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Need some help with mixing orchids

Joined
Jan 17, 2021
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I was wondering if its possible to keep different orchids in the same containers, given they are large enough. If so, would there be groups of them that need different watering than others to keep separated like those that like to stay moist and those who like to dry a bit. I need some lists of orchids that could go together, particularly with a coconut orchid but others work too
 

JoeG

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Joined
Dec 16, 2016
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Western South Carolina, USA
There are a few issues you need to keep in mind -light levels and moisture. The plants that grow higher up in the trees require more light. Lower growers less light. You need to look at listings of the light requirements and see if they differ a lot. If they do, that can be an issue. Try to keep the light requirements similar. Same goes for water. Paphs.and Phrags. , grow more on the ground or very low. They require much more water than Cats, high in the trees on trucks and branches. There are web sites that list the light levels and moisture requirements for each species. Try to keep them similar. Another issue maybe repotting them. Splitting them apart may be harder.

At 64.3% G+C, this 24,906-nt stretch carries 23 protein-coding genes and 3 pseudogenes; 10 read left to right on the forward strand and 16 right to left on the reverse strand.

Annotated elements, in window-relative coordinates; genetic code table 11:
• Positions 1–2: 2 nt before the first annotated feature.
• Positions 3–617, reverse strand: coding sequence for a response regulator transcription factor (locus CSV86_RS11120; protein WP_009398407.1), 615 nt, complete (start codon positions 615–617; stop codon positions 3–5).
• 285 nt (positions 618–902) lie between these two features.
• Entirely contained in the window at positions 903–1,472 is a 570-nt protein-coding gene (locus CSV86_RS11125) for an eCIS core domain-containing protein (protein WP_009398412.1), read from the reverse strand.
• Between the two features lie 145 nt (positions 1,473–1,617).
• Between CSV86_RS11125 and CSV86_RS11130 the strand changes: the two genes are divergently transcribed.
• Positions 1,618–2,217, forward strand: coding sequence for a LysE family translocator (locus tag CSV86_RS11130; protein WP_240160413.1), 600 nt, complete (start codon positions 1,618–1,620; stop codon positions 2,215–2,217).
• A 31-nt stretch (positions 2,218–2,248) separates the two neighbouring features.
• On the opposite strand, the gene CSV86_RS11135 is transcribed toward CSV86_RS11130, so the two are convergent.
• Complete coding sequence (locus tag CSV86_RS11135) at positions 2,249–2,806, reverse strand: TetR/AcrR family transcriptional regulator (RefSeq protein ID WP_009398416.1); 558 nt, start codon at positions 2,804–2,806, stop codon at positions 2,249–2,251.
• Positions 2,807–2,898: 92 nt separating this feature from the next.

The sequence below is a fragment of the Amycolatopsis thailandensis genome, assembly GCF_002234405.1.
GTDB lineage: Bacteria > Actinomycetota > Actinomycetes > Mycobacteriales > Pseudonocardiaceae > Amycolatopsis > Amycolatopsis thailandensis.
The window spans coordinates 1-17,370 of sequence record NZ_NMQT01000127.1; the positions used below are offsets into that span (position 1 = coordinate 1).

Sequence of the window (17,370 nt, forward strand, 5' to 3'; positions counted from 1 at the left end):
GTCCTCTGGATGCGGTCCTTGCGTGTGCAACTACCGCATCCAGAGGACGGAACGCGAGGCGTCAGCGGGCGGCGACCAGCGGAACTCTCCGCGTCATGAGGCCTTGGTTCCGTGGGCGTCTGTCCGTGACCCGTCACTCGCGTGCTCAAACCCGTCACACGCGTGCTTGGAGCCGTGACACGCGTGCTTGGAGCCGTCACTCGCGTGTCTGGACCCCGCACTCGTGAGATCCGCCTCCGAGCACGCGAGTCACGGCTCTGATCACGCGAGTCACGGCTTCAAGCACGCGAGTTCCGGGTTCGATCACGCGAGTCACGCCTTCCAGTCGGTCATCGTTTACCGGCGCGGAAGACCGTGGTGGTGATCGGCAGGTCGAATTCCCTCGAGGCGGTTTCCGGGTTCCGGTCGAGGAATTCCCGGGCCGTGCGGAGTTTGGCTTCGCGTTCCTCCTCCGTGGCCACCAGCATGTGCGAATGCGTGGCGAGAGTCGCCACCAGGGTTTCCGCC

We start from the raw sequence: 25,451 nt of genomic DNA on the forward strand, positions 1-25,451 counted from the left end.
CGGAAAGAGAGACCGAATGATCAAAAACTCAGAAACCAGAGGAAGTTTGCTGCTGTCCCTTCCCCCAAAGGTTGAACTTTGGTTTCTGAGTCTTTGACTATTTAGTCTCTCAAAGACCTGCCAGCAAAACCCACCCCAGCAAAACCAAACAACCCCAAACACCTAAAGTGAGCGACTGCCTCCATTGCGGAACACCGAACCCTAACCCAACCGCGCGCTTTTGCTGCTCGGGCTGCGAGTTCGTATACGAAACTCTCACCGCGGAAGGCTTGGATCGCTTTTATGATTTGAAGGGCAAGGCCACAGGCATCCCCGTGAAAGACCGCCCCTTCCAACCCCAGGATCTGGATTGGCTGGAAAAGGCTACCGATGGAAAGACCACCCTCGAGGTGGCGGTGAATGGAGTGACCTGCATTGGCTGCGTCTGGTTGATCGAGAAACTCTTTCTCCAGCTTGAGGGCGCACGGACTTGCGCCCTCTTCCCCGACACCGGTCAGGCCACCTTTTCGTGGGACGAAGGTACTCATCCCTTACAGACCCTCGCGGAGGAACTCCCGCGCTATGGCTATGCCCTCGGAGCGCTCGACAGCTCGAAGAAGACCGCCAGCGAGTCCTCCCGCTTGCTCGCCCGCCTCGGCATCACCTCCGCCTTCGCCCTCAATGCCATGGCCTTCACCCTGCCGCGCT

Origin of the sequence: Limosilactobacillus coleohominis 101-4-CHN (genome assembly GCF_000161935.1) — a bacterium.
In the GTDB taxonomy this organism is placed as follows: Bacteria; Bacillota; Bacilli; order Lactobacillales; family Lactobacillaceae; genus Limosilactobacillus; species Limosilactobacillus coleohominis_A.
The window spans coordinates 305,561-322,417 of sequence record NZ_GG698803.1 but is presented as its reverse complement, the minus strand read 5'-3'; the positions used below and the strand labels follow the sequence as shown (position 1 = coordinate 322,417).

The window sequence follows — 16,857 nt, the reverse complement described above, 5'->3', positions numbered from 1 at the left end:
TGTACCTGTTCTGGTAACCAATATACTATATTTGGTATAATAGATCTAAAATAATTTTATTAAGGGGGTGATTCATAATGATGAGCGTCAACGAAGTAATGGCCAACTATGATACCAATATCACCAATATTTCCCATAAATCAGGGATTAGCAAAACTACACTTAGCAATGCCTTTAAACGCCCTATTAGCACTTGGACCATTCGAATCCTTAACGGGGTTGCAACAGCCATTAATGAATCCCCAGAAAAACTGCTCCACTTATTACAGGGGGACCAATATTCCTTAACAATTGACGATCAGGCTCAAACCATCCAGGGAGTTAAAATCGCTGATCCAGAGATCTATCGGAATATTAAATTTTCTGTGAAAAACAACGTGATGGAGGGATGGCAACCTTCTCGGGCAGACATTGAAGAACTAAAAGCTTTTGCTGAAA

At the orchids shows I’ve been to , the big displays with mixed species were temporary, with individual pots and a decorative mulch covering.
 
Joined
Feb 9, 2003
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almost Hartford
I don't have orchids anymore but had many of them for a number of years before I decided to simplify my life by not growing orchids in the very limited, environmentally challenged space in my house. I had a coconut orchid, assuming you mean a Max. tenuifolia, and based on what I remember plus what I just looked up it's a good match for many popular orchids, assuming you you avoid those having extreme environmental preferences or plant sizes. It would not have been a good match for many of my favorite orchids, however due to to it being much larger and leafier.

I agree with JoeG's mention of individual pots because smaller pots are best for orchids like yours that ordinarily grow on trees. My rule of thumb was to see which pot looked right for a plant and then put the plant in the next smaller size. The potting mix in the middle of a too-large pot can be a dead zone for the roots of orchids that originally grew on trees unless you use an especially coarser mix, which might not work well for some orchids especially if plants are on the small side. Another option is to put an upside-down small unglazed clay pot on the bottom of the large pot and fill around it with your potting mix. That'll keep the middle airier.

But don't be afraid to experiment - most orchids are pretty durable even in less-than ideal conditions. But a stagnant pot is one thing can take an orchid to death's door before you realize what's happening.
 
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